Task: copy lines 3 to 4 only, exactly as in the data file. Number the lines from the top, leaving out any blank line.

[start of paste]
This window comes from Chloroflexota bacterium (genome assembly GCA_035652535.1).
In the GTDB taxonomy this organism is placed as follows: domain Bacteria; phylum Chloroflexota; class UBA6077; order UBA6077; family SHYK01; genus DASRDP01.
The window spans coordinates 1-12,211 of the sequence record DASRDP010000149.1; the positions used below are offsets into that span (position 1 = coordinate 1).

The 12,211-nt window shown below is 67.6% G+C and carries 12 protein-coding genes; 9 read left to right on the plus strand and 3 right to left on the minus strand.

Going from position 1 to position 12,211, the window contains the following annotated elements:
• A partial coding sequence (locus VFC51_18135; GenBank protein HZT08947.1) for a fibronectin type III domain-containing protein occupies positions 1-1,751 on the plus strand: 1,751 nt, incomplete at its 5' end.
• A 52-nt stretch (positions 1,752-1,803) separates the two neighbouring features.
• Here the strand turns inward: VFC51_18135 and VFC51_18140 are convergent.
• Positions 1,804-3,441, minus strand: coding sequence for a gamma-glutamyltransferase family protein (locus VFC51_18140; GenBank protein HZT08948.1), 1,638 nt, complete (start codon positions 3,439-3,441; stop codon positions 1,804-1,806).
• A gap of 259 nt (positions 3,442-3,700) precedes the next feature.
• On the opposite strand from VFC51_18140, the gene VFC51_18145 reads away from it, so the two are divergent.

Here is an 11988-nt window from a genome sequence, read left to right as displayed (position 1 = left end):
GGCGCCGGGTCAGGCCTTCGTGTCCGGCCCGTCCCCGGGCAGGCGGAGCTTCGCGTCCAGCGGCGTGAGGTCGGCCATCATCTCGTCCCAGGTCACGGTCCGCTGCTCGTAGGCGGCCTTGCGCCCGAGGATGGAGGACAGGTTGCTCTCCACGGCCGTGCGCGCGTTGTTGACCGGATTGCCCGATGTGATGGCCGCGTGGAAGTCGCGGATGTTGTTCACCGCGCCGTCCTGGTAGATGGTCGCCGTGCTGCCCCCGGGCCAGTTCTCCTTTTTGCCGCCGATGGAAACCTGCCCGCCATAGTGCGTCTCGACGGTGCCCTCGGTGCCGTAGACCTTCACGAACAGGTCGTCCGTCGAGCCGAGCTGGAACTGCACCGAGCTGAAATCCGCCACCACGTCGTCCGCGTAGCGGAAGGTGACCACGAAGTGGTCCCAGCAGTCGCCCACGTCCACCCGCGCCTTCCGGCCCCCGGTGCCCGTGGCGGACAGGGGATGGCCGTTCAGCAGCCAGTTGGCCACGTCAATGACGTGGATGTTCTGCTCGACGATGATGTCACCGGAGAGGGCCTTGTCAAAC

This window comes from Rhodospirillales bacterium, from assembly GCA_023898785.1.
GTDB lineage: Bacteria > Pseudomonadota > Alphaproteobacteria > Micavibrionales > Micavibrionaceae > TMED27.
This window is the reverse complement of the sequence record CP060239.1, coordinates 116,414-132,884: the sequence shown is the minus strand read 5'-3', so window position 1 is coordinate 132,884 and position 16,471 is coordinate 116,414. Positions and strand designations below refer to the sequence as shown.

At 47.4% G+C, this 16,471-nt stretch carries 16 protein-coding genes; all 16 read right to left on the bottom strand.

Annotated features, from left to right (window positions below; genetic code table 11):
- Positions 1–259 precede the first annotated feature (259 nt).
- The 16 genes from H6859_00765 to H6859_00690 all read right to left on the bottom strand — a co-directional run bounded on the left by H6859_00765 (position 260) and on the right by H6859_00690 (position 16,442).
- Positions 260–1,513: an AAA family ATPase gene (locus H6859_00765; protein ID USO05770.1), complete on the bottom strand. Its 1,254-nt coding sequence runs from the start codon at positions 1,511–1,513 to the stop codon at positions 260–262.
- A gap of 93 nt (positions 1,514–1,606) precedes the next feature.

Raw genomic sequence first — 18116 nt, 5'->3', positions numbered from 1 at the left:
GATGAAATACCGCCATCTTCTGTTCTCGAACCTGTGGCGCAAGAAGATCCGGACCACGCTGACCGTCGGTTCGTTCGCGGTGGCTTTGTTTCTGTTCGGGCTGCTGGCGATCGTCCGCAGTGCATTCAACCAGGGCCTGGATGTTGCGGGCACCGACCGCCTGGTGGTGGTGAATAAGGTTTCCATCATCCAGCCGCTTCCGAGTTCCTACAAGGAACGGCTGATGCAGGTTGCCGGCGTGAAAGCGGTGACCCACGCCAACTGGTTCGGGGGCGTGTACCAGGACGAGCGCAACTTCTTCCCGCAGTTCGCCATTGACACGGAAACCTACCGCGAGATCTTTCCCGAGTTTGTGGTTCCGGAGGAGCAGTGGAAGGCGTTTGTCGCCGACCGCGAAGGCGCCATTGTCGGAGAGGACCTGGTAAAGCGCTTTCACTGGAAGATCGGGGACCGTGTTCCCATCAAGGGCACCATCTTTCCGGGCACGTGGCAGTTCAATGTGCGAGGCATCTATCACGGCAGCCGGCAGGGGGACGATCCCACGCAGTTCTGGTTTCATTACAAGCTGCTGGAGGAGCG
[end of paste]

The window spans coordinates 1-12,211 of the sequence record DASRDP010000149.1; the positions used below are offsets into that span (position 1 = coordinate 1).

The 12,211-nt window shown below is 67.6% G+C and carries 12 protein-coding genes; 9 read left to right on the plus strand and 3 right to left on the minus strand.